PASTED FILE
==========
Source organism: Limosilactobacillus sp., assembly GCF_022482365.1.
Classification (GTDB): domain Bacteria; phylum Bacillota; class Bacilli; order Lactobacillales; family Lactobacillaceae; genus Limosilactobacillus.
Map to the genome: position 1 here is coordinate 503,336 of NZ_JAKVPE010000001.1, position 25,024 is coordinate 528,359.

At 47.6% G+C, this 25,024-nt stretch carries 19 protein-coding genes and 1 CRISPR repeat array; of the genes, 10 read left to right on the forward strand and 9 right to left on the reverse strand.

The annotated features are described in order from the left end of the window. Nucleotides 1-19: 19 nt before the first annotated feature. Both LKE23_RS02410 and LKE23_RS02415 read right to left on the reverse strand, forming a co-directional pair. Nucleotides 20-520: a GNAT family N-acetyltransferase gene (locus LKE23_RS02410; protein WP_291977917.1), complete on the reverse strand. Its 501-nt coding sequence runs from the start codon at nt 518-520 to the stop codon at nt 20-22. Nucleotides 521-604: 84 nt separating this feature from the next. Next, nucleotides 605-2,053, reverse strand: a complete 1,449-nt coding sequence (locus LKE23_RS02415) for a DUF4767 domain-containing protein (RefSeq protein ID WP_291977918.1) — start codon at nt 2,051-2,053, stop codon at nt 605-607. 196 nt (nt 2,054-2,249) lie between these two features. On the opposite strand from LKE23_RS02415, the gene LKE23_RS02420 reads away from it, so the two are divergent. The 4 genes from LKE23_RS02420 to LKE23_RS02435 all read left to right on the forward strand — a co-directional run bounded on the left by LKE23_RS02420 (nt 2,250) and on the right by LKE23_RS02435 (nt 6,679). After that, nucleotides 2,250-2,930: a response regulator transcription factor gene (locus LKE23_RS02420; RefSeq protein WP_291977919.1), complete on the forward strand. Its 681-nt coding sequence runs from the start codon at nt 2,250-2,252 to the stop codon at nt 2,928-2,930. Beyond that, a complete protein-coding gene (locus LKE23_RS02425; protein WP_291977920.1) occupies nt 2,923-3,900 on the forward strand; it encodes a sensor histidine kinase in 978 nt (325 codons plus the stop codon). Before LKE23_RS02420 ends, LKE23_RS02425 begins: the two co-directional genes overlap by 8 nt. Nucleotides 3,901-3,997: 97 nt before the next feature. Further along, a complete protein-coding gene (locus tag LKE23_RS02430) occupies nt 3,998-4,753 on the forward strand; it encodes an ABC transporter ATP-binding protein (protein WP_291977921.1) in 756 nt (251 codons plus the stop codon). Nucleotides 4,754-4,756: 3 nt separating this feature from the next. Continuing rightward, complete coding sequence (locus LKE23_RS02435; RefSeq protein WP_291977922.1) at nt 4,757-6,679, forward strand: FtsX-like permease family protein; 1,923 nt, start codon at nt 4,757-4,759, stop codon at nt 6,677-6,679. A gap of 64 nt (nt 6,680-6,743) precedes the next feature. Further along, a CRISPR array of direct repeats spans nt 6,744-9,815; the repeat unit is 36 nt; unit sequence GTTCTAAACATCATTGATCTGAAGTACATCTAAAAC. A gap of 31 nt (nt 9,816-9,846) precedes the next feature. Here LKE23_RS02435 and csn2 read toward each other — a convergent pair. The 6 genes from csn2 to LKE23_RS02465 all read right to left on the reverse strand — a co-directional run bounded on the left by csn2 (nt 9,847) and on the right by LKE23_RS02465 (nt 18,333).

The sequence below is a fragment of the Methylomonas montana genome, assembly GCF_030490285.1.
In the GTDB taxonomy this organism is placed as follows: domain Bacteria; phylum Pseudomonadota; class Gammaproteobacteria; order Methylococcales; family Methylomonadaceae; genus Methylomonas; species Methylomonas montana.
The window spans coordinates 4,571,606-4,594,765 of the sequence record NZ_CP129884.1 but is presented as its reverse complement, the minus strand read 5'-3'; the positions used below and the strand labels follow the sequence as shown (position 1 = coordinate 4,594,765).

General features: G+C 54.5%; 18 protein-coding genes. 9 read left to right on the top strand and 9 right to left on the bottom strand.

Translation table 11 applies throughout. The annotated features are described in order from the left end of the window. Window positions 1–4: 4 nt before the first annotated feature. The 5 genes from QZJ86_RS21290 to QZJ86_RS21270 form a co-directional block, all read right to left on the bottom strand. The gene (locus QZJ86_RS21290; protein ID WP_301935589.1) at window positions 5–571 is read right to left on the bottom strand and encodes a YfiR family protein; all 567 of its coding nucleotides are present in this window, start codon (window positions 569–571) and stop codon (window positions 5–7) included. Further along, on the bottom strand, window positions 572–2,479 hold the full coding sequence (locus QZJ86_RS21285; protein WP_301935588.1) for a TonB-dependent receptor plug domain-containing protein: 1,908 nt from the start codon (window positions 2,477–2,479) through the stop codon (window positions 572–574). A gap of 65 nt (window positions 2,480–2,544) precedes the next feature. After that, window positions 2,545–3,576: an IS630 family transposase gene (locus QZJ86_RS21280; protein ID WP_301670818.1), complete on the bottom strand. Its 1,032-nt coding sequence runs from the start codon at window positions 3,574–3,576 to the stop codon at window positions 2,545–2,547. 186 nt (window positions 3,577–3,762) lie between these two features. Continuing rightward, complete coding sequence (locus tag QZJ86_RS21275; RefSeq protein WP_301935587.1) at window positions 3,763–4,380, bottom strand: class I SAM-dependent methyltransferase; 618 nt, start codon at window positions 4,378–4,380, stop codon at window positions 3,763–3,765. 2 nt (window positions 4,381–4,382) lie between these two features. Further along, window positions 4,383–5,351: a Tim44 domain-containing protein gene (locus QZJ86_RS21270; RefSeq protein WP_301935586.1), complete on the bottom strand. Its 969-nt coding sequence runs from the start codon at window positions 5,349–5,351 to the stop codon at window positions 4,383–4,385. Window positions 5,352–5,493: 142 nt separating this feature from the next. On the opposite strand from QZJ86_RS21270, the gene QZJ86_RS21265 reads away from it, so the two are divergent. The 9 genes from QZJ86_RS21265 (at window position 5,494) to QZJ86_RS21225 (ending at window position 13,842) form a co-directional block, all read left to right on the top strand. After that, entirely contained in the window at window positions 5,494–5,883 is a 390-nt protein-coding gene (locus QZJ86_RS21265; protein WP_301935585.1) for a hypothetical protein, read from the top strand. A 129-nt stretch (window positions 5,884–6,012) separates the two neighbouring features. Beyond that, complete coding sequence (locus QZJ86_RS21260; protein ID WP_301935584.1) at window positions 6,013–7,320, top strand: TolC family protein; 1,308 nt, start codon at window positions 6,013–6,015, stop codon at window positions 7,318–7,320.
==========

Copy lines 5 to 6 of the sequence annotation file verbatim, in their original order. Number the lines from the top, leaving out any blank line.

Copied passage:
The annotated features are described in order from the left end of the window. Nucleotides 1-19: 19 nt before the first annotated feature. Both LKE23_RS02410 and LKE23_RS02415 read right to left on the reverse strand, forming a co-directional pair. Nucleotides 20-520: a GNAT family N-acetyltransferase gene (locus LKE23_RS02410; protein WP_291977917.1), complete on the reverse strand. Its 501-nt coding sequence runs from the start codon at nt 518-520 to the stop codon at nt 20-22. Nucleotides 521-604: 84 nt separating this feature from the next. Next, nucleotides 605-2,053, reverse strand: a complete 1,449-nt coding sequence (locus LKE23_RS02415) for a DUF4767 domain-containing protein (RefSeq protein ID WP_291977918.1) — start codon at nt 2,051-2,053, stop codon at nt 605-607. 196 nt (nt 2,054-2,249) lie between these two features. On the opposite strand from LKE23_RS02415, the gene LKE23_RS02420 reads away from it, so the two are divergent. The 4 genes from LKE23_RS02420 to LKE23_RS02435 all read left to right on the forward strand — a co-directional run bounded on the left by LKE23_RS02420 (nt 2,250) and on the right by LKE23_RS02435 (nt 6,679). After that, nucleotides 2,250-2,930: a response regulator transcription factor gene (locus LKE23_RS02420; RefSeq protein WP_291977919.1), complete on the forward strand. Its 681-nt coding sequence runs from the start codon at nt 2,250-2,252 to the stop codon at nt 2,928-2,930. Beyond that, a complete protein-coding gene (locus LKE23_RS02425; protein WP_291977920.1) occupies nt 2,923-3,900 on the forward strand; it encodes a sensor histidine kinase in 978 nt (325 codons plus the stop codon). Before LKE23_RS02420 ends, LKE23_RS02425 begins: the two co-directional genes overlap by 8 nt. Nucleotides 3,901-3,997: 97 nt before the next feature. Further along, a complete protein-coding gene (locus tag LKE23_RS02430) occupies nt 3,998-4,753 on the forward strand; it encodes an ABC transporter ATP-binding protein (protein WP_291977921.1) in 756 nt (251 codons plus the stop codon). Nucleotides 4,754-4,756: 3 nt separating this feature from the next. Continuing rightward, complete coding sequence (locus LKE23_RS02435; RefSeq protein WP_291977922.1) at nt 4,757-6,679, forward strand: FtsX-like permease family protein; 1,923 nt, start codon at nt 4,757-4,759, stop codon at nt 6,677-6,679. A gap of 64 nt (nt 6,680-6,743) precedes the next feature. Further along, a CRISPR array of direct repeats spans nt 6,744-9,815; the repeat unit is 36 nt; unit sequence GTTCTAAACATCATTGATCTGAAGTACATCTAAAAC. A gap of 31 nt (nt 9,816-9,846) precedes the next feature. Here LKE23_RS02435 and csn2 read toward each other — a convergent pair. The 6 genes from csn2 to LKE23_RS02465 all read right to left on the reverse strand — a co-directional run bounded on the left by csn2 (nt 9,847) and on the right by LKE23_RS02465 (nt 18,333).

The sequence below is a fragment of the Methylomonas montana genome, assembly GCF_030490285.1.